http://www.thejokejukebox.com/jokes/817.php (S-word warning). One group I know of is considered a success at the highest levels, not because they've achieved anything, but only because they've voiced problems. Program level management is so amazed at getting actual input from workers that it doesn't matter that the news itself is bad.

And I regret that, despite mandatory "No Fear" training, retaliation is real even if kept strictly legal. I've been here awhile, and am not naive enough to expect much thanks for helping maintain the critical path for the last 3 years. However I didn't expect a threat of personnel actions that typically lead to firing. I didn't expect to be personally badmouthed by an ED manager in public (when I was not there) on more then one occasion. However I'm not surprised that the fact that I talked to the IG was relevant in determining if I would get the one job that might have kept me at NASA. When I first started arguing that MSFC had made a bad decision it was with the sure knowledge that it might cost me my job. For the past 3 years I've wondered if I'd still be here 6 months later, and now that time has come - despite the fact that things are arguably worse then we predicted 3 years ago.

I am relieved that I can put this stress behind me. And I'm glad that I can leave with a clear conscience. I've done everything I could for NASA that anyone, especially myself, could ask. I can leave knowing that I am not turning my back on NASA, but that NASA is turning its back on me. NASA has a big reality check coming and I can't begin to guess how it will all turn out.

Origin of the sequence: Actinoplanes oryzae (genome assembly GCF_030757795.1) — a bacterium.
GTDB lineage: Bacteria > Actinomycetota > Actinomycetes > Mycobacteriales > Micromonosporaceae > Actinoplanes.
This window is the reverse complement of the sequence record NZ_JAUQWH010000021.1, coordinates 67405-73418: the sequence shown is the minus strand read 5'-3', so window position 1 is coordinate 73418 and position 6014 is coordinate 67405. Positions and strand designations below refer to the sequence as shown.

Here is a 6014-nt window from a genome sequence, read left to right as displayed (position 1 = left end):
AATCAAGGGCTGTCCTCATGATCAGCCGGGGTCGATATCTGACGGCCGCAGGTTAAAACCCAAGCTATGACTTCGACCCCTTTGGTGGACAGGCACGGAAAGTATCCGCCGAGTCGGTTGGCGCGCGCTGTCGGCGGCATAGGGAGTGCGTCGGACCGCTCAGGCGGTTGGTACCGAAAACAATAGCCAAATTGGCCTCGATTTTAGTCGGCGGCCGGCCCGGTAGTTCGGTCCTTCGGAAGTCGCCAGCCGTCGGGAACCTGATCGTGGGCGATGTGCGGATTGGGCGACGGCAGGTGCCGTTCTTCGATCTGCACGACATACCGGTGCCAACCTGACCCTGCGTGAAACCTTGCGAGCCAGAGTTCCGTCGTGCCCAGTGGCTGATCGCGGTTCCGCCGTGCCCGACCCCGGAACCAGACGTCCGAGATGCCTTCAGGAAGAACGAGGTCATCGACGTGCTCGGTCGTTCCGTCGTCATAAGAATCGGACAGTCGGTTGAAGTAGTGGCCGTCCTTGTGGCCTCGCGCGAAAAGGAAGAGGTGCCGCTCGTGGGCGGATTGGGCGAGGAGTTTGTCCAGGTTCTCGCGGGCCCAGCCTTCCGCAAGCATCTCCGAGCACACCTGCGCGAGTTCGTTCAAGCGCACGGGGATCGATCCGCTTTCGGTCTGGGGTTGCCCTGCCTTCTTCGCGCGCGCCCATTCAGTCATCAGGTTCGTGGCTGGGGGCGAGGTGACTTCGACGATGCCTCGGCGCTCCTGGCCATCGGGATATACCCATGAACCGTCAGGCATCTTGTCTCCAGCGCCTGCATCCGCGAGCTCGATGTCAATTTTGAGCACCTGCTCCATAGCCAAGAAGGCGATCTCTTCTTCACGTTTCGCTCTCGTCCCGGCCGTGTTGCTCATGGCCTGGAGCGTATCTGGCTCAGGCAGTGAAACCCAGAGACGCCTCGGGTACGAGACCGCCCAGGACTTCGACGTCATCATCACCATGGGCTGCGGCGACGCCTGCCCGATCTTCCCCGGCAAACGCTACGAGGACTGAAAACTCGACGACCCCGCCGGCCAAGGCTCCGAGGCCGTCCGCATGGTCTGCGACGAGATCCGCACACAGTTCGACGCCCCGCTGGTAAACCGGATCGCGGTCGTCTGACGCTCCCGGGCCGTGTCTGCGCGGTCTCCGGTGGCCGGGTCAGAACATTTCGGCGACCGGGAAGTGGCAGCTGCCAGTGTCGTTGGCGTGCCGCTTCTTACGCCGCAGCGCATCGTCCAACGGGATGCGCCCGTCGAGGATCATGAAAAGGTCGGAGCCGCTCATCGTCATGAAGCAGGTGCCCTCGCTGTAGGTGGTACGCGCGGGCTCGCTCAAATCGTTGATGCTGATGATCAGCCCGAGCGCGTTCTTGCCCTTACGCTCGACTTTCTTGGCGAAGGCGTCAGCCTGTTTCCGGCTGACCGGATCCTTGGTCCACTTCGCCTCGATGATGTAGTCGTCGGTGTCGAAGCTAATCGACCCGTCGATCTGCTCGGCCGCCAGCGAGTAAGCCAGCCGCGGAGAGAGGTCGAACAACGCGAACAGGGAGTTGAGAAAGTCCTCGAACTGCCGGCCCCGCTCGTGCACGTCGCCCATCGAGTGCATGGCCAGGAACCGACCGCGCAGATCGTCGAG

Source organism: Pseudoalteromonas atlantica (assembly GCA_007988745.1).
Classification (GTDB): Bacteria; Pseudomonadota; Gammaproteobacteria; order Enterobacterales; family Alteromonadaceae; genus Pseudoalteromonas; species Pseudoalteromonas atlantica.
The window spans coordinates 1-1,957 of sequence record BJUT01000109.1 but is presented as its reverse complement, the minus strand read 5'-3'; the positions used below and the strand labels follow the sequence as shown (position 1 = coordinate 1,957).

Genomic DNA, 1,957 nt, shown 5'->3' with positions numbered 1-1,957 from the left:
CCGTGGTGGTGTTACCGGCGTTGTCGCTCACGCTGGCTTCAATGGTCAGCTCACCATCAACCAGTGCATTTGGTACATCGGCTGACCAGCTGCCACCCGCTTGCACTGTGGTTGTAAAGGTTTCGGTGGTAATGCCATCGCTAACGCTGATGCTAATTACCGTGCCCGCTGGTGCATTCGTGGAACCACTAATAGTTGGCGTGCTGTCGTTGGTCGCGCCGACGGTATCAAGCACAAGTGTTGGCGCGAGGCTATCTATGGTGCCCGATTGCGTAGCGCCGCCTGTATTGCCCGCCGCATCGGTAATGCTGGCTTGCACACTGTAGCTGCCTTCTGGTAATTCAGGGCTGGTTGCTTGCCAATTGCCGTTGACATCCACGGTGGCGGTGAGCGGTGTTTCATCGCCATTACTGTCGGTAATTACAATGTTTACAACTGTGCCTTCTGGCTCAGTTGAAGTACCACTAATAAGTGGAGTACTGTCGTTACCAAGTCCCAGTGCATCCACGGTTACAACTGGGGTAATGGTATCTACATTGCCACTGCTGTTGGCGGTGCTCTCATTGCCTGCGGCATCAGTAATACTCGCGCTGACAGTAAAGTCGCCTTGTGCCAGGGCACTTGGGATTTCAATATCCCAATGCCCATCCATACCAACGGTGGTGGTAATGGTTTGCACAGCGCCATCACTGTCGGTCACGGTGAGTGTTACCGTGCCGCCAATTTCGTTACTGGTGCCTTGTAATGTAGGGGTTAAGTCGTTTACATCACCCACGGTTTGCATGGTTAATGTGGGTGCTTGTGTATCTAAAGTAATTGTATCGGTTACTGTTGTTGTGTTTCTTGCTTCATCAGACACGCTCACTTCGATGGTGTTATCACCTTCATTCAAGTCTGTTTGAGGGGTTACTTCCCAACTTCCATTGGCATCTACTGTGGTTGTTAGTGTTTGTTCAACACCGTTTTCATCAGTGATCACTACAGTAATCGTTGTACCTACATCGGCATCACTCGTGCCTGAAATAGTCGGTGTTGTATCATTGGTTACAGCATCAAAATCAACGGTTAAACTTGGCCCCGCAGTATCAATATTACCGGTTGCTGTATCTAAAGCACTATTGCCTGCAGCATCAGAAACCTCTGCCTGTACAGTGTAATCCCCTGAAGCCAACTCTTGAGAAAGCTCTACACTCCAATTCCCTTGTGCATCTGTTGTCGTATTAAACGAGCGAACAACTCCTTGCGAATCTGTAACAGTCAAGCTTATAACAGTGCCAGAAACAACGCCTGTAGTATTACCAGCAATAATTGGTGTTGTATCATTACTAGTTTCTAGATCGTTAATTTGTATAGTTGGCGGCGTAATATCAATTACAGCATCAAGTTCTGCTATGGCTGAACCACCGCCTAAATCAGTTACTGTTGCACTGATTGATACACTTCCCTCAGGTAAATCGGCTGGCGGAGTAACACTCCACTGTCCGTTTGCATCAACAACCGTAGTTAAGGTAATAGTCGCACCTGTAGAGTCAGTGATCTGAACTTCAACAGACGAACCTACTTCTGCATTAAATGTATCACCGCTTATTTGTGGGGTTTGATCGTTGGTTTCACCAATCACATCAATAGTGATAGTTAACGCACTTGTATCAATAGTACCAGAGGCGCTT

I've loved NASA since I was a kid. The attached picture was drawn when I was 10 (if I remember right). If you can't read my 10 year old handwriting (or my 40+ handwriting for that matter :) ) it says:

"If I had a lot of money, I would like to go to the moon. the reason is I like things in space, and I could study the moon. However if I couldn't go to the moon, I would like to go to NASA and stay a few days."

I guess 7000 or so days counts as a few, so I've achieved that childhood goal.

So again, thank you for being who you are, and for reading my little cathartic message here. Thank you for being such good people, for teaching me so many things, and for making me wake up and want to come to work for so many years. You deserve a healthy and robust space program, and I hope you get it.

I'm sure I've left off people that I should have sent this to, and I apologize for that. If you have this forwarded to you rather then getting it directly, please forgive my mistake in literally losing track of all the great people I know here.

I am looking forward to leaving the stress behind, doing some very interesting and varied engineering work (probably a little more analysis then I've done in the past), and being able to help our country in a very immediate and meaningful way.

Godspeed, Jeff

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This page contains a single entry by Keith Cowing published on August 26, 2008 1:37 PM.

Once Upon A Time NASA Flew Epic Missions was the previous entry in this blog.